Excerpted from LEED 2009 for Neighborhood Development
To design parking to increase the pedestrian orientation of projects and minimize the adverse environmental effects of parking facilities. To reduce public health risks by encouraging daily physical activity associated with walking and bicycling.
For new nonresidential buildings and multiunit residential buildings, either do not build new off-street parking lots, or locate all new off-street surface parking lots at the side or rear of buildings, leaving building frontages facing streets free of surface parking lots.
Use no more than 20% of the total development footprintThe development footprint is the total area of the building footprint and area affected by development or by project site activity. Hardscape, access roads, parking lots, nonbuilding facilities, and the building itself are all included in the development footprint. area for all new off-street surface parking facilities, with no individual surface parking lot larger than 2 acres (0.8 hectares). For the purposes of this credit, surface parking facilities include ground-level garages unless they are under habitable building space. Underground or multistory parking facilities can be used to provide additional capacity, and on-street parking spaces are exempt from this limitation.
Provide bicycle parking and storage capacity to new buildings as follows:
Secure, enclosed bicycle storage areas must be locked and easily accessible to residents and/or workers. Provide informational signage on using the storage facilities.
Visitors’ and customers’ bicycle racks (or equivalent) must be clearly visible from a main entry, located within 100 feet (30 meters) of the door, served with night lighting, and protected from damage from nearby vehicles. If the building has multiple main entries, bicycle racks (or equivalent) must be proportionally dispersed within 100 feet (30 meters) of each.
Shower and changing facility requirements may be met by providing the equivalent of free access to on-site health club shower facilities, if the health club can be accessed without going outside. Provide informational signage on using the shower facilities.
Provide carpool and/or shared-use vehicle parking spaces equivalent to 10% of the total automobile parking for each nonresidential and mixed-use building on the site. Signage indicating such parking spots must be provided, and the parking spots must be within 200 feet (60 meters) of entrances to the buildings served.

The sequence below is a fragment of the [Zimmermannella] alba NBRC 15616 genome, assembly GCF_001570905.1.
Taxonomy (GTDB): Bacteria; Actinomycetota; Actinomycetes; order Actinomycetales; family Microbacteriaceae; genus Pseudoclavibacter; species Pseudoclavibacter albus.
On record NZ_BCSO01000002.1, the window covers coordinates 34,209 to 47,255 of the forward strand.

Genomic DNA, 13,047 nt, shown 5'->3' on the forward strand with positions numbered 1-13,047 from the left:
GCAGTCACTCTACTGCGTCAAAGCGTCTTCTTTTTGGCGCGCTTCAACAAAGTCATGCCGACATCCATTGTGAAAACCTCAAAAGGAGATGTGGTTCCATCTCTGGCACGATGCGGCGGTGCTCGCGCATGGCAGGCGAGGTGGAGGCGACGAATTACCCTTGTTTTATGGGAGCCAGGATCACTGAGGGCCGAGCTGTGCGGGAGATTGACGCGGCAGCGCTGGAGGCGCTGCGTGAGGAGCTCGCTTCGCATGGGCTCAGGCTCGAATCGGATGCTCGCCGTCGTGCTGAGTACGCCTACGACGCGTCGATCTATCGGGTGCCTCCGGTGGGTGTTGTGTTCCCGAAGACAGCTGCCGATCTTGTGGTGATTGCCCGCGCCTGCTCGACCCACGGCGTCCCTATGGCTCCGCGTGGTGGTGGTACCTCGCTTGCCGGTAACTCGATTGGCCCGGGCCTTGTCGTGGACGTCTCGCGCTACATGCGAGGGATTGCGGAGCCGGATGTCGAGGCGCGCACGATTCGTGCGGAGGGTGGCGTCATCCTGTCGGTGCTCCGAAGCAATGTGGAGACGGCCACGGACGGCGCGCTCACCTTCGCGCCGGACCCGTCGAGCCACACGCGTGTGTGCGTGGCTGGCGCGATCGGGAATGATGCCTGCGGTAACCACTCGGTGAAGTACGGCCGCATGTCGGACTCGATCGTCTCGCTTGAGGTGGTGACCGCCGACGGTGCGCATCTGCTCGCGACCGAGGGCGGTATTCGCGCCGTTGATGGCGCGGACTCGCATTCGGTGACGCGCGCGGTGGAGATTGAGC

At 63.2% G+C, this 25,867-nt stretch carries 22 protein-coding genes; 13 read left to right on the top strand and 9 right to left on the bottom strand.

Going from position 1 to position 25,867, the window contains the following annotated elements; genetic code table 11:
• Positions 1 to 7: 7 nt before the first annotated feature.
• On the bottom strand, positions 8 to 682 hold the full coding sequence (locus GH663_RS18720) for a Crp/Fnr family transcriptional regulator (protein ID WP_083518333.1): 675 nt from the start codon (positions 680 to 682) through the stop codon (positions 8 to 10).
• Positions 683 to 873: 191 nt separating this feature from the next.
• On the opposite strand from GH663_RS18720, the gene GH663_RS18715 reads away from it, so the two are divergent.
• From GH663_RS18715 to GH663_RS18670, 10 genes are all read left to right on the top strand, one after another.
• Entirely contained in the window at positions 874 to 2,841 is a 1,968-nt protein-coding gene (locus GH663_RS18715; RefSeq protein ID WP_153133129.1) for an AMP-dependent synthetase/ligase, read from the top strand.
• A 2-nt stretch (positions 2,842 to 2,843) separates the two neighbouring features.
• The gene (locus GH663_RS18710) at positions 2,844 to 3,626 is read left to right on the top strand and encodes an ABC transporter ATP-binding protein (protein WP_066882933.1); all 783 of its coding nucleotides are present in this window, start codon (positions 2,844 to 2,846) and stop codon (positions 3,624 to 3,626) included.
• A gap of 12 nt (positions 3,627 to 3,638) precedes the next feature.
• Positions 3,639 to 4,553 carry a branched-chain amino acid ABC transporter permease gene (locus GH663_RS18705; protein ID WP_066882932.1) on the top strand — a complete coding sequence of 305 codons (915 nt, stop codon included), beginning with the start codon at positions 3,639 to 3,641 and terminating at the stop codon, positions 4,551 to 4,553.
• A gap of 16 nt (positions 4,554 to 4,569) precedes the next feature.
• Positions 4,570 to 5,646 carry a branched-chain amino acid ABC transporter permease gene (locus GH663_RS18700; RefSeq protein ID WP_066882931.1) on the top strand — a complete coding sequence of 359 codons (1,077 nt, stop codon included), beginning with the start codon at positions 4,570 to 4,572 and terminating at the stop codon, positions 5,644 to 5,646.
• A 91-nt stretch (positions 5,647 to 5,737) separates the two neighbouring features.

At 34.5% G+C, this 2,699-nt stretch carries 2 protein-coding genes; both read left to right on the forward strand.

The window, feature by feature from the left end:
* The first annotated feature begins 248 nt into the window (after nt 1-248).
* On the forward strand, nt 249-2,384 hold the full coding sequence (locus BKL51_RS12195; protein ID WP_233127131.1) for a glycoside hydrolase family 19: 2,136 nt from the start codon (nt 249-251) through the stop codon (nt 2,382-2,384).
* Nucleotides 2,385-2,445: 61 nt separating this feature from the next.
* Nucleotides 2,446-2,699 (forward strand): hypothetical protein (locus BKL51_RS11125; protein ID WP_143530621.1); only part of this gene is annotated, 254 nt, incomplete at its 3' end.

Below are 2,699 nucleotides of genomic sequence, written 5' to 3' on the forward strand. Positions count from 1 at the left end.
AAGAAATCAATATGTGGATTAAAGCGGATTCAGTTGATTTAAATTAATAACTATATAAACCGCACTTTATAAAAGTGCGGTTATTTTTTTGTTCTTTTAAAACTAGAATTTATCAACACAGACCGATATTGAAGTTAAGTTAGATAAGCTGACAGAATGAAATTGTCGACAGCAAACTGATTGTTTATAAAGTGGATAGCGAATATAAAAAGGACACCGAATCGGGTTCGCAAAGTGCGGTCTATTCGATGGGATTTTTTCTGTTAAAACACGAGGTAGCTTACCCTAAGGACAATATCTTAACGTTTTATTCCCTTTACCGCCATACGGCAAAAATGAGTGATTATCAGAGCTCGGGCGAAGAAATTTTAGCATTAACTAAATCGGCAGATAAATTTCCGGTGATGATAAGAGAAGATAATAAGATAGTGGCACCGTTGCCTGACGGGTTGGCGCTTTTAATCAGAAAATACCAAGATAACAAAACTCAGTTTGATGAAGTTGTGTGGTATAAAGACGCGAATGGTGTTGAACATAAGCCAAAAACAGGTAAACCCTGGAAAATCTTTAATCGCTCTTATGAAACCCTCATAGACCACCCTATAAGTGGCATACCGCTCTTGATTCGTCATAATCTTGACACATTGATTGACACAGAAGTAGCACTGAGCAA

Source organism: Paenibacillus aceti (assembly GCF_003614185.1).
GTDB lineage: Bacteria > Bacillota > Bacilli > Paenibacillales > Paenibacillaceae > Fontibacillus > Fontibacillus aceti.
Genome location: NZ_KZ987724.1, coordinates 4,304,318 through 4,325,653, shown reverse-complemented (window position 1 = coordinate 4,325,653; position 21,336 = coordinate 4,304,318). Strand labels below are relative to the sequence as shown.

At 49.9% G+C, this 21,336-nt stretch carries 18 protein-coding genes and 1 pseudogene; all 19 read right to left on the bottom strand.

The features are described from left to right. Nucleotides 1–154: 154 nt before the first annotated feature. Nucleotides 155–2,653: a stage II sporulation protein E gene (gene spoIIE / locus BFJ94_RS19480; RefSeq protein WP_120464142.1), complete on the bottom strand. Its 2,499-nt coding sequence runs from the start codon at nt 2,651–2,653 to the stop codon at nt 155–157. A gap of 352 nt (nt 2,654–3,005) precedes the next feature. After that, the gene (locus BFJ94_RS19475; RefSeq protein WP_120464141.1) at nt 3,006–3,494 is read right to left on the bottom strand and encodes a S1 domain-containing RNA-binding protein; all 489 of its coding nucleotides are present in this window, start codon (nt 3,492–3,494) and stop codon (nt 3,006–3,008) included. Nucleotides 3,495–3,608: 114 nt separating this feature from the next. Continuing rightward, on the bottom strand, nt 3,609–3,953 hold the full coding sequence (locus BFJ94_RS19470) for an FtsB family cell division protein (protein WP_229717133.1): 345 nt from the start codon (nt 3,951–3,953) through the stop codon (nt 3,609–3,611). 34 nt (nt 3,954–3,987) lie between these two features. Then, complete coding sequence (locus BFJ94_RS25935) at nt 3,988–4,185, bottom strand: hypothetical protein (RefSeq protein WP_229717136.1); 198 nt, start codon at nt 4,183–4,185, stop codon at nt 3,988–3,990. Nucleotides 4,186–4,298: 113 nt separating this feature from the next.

Our project is a gut rehab of existing attached townhomes with offstreet surface parking. There will be no new offstreet parking. The only non-residential building is a community center. Can we still earn this credit? Would it just be having carpool parking for the community center? And perhaps the secure bike storage? It sounds like existing parking is exempt from the other requirements. Thanks!
Tommy, is the community center a new or existing building?
It is an existing building as well....
Tommy, only projects with new buildings or new off-street surface parking can pursue this credit. The last paragraph on carpool/shared-use vehicle parking is inadvertently missing the word "new" in front of "non-res and mixed-use building," consistent with the credit's other requirements that stipulate new buildings.
We really need to meet the ratio of 1 for every 10 car parking spaces for carpool (10%)?. These should be separate or together?. How to justify the existence of these types of automobiles in the projec?t. And we need to accomplish this section of the credit in countries where carpooling is not common?
Maria Isabel, yes, the credit requires that 10% of off-street auto parking spaces be dedicated to either carpool vehicles or shared-use vehicles. The location of these parking spaces on the project site is up to the designer, and they don't necessarily need to be together. If carpooling or shared-use vehicles are uncommon and providing the parking spaces is a hardship, you may want to consider a CIRCredit Interpretation Ruling. Used by design team members experiencing difficulties in the application of a LEED prerequisite or credit to a project. Typically, difficulties arise when specific issues are not directly addressed by LEED information/guide.
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